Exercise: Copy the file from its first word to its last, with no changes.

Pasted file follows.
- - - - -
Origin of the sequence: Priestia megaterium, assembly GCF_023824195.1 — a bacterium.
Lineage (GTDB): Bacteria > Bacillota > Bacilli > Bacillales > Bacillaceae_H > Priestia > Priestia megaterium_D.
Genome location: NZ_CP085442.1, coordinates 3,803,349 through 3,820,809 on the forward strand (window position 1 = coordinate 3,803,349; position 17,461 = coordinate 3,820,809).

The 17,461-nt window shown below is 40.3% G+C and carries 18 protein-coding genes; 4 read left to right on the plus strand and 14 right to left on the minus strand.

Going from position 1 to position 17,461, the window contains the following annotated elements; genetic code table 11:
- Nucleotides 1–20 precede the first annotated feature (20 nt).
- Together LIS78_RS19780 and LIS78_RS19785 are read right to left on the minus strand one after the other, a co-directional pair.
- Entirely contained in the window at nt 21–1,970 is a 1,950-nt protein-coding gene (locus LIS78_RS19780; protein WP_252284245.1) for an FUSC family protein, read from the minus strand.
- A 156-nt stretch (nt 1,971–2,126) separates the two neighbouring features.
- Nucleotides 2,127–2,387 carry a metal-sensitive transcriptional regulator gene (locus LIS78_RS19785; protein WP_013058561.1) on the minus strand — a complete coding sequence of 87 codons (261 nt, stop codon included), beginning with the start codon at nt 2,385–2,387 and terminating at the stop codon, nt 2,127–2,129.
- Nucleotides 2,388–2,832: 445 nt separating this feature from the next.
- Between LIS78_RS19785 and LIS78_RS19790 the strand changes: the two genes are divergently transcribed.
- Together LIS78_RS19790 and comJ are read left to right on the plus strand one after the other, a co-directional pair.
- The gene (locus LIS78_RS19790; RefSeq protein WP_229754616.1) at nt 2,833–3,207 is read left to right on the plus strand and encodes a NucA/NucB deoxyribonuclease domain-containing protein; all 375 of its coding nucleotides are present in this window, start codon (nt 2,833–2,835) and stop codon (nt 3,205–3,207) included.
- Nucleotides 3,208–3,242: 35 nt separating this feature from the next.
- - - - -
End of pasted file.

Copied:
Origin of the sequence: Priestia megaterium, assembly GCF_023824195.1 — a bacterium.
Lineage (GTDB): Bacteria > Bacillota > Bacilli > Bacillales > Bacillaceae_H > Priestia > Priestia megaterium_D.
Genome location: NZ_CP085442.1, coordinates 3,803,349 through 3,820,809 on the forward strand (window position 1 = coordinate 3,803,349; position 17,461 = coordinate 3,820,809).

The 17,461-nt window shown below is 40.3% G+C and carries 18 protein-coding genes; 4 read left to right on the plus strand and 14 right to left on the minus strand.

Going from position 1 to position 17,461, the window contains the following annotated elements; genetic code table 11:
- Nucleotides 1–20 precede the first annotated feature (20 nt).
- Together LIS78_RS19780 and LIS78_RS19785 are read right to left on the minus strand one after the other, a co-directional pair.
- Entirely contained in the window at nt 21–1,970 is a 1,950-nt protein-coding gene (locus LIS78_RS19780; protein WP_252284245.1) for an FUSC family protein, read from the minus strand.
- A 156-nt stretch (nt 1,971–2,126) separates the two neighbouring features.
- Nucleotides 2,127–2,387 carry a metal-sensitive transcriptional regulator gene (locus LIS78_RS19785; protein WP_013058561.1) on the minus strand — a complete coding sequence of 87 codons (261 nt, stop codon included), beginning with the start codon at nt 2,385–2,387 and terminating at the stop codon, nt 2,127–2,129.
- Nucleotides 2,388–2,832: 445 nt separating this feature from the next.
- Between LIS78_RS19785 and LIS78_RS19790 the strand changes: the two genes are divergently transcribed.
- Together LIS78_RS19790 and comJ are read left to right on the plus strand one after the other, a co-directional pair.
- The gene (locus LIS78_RS19790; RefSeq protein WP_229754616.1) at nt 2,833–3,207 is read left to right on the plus strand and encodes a NucA/NucB deoxyribonuclease domain-containing protein; all 375 of its coding nucleotides are present in this window, start codon (nt 2,833–2,835) and stop codon (nt 3,205–3,207) included.
- Nucleotides 3,208–3,242: 35 nt separating this feature from the next.